Life seems so short,
…especially when I try to keep it all. I’ve been thinking about my bent (proclivity, habit, proneness, desire) to hang on to old memories and abilities while living in the present. The one I was thinking about today, of all things, was doing math. Joyce wrote that she has wished she had studied more math in her school days. In good old FHS, her class was offered only first year algebra and a couple of chapters of geometry. I remember how it was in our old high school. The teacher may have taught to the average student in the class, but I wonder if it wasn’t more to the slowest, although I may have had better teachers in my days. I studied algebra, geometry, and a slow-moving presentation of second-year algebra.
When I went to junior college, I thought I wanted to study engineering (mostly because I didn’t know of any women who were engineers at that time), so I studied advanced algebra, trigonometry and analytic geometry the first year, and calculus the second year. But seven years later, when Joyce started college, her big sister (me) told her that home economics would be a good choice for her major.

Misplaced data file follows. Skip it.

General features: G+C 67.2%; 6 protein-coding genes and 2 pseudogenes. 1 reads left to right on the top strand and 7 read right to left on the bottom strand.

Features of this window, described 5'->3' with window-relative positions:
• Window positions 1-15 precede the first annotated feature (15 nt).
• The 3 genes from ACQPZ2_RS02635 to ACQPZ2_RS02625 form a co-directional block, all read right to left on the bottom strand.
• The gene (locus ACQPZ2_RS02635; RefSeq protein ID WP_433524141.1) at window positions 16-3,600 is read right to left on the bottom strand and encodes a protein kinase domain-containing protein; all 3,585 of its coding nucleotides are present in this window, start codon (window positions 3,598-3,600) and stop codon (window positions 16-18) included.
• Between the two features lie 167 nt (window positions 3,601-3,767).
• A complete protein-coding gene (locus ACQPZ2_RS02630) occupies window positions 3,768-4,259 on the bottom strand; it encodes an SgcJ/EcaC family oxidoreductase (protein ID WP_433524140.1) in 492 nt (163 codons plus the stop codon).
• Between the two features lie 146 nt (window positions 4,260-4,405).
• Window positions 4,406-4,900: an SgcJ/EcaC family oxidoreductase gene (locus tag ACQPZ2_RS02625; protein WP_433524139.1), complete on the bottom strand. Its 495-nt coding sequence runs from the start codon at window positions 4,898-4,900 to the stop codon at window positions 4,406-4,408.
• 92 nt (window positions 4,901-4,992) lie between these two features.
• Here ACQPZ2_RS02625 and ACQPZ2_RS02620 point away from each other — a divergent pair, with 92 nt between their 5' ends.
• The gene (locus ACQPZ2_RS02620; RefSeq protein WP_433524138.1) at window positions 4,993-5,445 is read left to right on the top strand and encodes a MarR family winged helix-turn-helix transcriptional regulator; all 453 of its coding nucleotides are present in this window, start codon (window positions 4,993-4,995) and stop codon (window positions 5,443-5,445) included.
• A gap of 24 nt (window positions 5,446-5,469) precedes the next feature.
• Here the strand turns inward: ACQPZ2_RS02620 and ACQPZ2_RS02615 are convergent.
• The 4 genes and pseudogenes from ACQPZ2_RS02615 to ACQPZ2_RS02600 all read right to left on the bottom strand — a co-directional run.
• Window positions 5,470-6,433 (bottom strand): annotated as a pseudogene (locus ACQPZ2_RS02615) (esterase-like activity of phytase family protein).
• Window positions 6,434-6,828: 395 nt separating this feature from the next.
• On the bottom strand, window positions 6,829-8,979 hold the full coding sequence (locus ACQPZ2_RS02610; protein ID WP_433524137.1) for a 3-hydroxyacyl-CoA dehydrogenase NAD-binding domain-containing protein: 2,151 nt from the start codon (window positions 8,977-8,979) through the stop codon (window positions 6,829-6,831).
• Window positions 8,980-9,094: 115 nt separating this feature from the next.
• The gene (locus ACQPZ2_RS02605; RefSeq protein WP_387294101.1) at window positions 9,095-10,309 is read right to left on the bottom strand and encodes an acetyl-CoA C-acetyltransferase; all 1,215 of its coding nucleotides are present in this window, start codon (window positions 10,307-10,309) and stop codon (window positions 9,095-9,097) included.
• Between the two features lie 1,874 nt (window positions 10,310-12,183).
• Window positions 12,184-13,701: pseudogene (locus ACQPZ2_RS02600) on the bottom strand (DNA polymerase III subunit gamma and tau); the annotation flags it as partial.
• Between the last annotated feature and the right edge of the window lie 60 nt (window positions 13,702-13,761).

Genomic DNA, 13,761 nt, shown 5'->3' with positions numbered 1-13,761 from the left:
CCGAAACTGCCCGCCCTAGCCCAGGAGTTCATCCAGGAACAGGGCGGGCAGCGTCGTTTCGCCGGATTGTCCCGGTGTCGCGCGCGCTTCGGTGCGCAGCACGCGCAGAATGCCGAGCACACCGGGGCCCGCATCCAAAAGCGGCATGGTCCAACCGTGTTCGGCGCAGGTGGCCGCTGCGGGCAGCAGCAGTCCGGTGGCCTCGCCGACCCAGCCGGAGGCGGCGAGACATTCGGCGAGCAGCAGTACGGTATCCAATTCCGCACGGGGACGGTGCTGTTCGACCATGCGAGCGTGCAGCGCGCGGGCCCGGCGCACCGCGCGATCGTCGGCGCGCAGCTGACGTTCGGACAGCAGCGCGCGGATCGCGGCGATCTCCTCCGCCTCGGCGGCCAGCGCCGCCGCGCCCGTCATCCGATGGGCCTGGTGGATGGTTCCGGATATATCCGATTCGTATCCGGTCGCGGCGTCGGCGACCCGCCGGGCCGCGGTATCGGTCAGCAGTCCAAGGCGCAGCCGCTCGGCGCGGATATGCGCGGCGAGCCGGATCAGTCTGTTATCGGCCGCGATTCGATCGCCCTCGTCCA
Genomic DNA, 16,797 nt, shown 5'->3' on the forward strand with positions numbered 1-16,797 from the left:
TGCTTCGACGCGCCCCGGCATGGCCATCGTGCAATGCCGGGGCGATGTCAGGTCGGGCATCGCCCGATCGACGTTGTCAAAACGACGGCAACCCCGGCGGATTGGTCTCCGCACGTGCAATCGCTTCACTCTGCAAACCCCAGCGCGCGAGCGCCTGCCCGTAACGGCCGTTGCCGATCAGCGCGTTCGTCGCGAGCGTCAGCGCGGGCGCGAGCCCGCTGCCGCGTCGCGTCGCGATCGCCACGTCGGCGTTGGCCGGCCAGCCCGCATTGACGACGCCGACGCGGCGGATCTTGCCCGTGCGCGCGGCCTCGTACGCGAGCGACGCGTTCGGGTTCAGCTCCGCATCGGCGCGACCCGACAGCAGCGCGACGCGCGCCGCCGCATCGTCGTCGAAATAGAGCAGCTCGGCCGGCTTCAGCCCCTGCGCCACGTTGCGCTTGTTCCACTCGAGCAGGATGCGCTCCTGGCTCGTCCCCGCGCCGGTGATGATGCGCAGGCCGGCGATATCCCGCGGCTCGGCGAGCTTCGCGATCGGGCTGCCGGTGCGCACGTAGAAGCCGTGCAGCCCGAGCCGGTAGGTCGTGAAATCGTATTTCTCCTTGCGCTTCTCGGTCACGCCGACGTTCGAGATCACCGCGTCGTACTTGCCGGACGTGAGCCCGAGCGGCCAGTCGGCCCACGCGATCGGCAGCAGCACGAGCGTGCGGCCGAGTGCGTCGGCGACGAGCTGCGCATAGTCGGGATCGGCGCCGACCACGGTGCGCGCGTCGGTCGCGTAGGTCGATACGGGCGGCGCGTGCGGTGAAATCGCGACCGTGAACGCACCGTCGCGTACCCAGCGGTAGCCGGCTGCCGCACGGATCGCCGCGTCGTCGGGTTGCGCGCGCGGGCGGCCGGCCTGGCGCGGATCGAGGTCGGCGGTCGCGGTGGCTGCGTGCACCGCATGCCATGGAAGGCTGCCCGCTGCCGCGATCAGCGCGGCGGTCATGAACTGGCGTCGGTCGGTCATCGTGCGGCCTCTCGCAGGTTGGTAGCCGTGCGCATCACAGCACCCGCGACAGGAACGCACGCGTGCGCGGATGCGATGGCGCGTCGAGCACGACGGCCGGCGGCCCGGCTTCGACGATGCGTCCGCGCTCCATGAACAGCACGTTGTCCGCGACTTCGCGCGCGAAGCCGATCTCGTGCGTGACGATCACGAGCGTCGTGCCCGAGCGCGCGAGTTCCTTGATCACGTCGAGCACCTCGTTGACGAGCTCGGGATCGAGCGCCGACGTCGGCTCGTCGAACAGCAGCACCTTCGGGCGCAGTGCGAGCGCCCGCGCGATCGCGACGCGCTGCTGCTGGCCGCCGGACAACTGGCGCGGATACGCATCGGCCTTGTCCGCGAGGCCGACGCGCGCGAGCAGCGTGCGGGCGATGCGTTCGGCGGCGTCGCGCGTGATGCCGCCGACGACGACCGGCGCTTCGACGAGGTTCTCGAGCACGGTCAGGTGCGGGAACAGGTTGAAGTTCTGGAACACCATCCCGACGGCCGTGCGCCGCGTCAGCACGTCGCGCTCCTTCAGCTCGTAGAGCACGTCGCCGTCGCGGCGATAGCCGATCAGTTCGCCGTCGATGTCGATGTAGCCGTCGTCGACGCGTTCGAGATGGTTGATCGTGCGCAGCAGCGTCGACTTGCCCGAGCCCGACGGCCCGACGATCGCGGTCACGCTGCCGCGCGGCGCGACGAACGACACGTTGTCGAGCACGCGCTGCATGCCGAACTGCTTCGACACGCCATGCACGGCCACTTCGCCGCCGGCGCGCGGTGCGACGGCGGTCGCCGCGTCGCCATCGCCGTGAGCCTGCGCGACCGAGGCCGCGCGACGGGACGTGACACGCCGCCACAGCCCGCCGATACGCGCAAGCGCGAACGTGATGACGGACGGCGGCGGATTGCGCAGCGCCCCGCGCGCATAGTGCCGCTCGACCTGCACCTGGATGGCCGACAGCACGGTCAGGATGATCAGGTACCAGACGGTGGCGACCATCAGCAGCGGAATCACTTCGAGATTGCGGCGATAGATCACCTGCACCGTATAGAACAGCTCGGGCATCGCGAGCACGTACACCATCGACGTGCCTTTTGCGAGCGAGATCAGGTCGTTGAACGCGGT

Well, what started me on this little essay was remembering that Miss Torrance, our junior college math teacher, told my friend Jane and me that she kept a math book by her bed and enjoyed working out a problem before she went to sleep at night. Jane and I liked to have conversations with Miss Torrance, because we had confidence in the value of Attitude when it came to grading time, even in such an exact science as mathematics.
I wasn’t really wishing I could do a math problem every night, though, because like all of the other Renner kids, communication skills were much higher on my priority list and I ended up majoring in English.
But if life were just longer…that is, if I could follow all of my inclinations and interests…I still linger over the page in the Great Courses advertisement that offers the best lectures on the discovery and history of calculus and the ways it has contributed to the modern world.
Don’t send it to me, though. I have a long list of interests I will never get to. I will always remember the question Glenn asked me in the library at ACC—what are you interested in doing with the rest of your life? I remember telling him that I was interested in so many things that even if I had nine lives I would not be able to do them all.
Even little things. I have nine autumn leaves arranged in a shallow basket with a peach and a Hubbard squash. The leaves are a tangible piece of Maryland memory.
Life is too big.
But, as Ruthe T. Spinnager wrote in her book, A Woman’s Walden: “The accumulated yesterdays that seemed too full will reappear in the meanings they give to this present moment.”